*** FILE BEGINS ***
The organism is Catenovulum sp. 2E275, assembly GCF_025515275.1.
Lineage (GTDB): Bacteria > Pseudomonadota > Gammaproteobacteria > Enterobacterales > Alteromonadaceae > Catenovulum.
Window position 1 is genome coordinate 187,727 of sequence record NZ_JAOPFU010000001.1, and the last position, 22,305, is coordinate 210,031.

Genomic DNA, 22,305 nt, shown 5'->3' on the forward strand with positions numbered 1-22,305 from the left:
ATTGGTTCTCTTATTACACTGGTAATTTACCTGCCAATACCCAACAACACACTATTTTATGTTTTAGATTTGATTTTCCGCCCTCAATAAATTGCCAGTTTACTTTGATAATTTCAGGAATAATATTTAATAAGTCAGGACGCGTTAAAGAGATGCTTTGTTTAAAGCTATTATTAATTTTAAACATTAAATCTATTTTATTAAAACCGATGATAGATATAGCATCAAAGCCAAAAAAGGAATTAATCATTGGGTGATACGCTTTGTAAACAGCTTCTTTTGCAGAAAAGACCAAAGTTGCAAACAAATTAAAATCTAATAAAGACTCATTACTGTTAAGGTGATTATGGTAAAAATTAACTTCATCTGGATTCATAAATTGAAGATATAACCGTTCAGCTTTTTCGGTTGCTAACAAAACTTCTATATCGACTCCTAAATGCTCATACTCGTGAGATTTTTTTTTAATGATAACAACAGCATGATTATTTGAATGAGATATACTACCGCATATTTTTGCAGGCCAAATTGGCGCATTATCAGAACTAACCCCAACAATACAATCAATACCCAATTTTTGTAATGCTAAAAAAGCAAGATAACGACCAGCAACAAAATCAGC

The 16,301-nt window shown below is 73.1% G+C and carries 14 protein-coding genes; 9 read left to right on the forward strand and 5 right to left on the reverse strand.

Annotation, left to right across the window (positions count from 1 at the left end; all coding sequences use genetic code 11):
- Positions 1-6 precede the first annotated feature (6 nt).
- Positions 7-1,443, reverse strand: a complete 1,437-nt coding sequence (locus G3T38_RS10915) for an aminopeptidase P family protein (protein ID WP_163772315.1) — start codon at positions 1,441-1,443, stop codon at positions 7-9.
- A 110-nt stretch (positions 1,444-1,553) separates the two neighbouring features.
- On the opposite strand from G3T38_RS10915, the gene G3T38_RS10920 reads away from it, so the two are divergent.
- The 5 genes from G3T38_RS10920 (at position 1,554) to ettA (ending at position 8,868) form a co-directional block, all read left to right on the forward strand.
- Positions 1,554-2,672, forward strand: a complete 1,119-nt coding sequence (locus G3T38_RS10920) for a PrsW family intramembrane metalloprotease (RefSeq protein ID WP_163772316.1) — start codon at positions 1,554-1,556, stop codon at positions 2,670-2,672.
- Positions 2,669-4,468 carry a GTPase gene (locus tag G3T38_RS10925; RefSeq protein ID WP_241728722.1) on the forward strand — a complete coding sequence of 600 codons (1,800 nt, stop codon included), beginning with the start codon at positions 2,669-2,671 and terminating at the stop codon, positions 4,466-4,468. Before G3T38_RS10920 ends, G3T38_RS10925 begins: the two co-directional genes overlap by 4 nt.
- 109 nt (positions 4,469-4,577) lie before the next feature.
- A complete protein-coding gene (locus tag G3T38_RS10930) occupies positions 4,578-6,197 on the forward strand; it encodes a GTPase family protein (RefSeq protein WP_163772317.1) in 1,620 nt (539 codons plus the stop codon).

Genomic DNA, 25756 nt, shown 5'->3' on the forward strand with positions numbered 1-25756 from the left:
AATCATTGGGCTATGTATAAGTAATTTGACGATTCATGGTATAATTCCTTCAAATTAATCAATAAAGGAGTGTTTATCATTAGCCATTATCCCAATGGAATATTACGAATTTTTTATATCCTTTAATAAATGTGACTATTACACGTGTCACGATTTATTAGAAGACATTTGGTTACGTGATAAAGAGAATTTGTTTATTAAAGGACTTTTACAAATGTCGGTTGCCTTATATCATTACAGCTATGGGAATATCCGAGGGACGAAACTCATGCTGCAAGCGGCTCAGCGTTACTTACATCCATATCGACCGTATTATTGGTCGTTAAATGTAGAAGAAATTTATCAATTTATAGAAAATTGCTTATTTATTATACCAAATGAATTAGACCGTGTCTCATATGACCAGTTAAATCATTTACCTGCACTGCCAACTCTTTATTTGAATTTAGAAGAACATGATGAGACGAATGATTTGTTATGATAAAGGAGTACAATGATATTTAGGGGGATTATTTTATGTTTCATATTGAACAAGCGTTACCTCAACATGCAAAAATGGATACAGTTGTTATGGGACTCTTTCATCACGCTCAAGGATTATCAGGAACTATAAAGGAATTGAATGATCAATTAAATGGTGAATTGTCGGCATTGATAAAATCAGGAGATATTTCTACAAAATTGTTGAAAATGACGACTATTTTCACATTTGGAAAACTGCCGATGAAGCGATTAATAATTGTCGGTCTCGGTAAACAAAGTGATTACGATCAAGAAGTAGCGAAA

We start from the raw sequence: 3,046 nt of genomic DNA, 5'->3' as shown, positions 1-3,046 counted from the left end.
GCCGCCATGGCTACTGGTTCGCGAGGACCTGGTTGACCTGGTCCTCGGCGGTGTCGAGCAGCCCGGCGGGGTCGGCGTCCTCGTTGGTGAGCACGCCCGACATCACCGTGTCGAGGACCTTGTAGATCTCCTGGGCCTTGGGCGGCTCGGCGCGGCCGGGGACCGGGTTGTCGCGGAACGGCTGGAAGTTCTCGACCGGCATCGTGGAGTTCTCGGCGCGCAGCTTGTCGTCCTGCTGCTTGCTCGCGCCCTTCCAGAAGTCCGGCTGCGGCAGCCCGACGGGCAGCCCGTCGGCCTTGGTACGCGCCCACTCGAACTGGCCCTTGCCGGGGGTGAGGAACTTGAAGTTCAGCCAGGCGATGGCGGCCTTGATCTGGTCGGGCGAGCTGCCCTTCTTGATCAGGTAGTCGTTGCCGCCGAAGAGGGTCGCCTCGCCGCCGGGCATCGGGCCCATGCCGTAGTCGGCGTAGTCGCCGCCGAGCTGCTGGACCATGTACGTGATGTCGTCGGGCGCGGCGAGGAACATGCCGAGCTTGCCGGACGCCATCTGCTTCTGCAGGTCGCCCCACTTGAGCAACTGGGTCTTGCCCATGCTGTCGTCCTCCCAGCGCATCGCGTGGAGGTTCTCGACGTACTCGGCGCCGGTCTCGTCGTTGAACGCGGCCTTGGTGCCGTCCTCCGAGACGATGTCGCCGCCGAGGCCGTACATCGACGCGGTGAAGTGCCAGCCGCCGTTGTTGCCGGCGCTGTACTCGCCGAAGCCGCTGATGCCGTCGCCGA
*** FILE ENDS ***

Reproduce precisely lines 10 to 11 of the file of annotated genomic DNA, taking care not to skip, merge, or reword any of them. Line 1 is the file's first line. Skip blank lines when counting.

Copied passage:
- A 110-nt stretch (positions 1,444-1,553) separates the two neighbouring features.
- On the opposite strand from G3T38_RS10915, the gene G3T38_RS10920 reads away from it, so the two are divergent.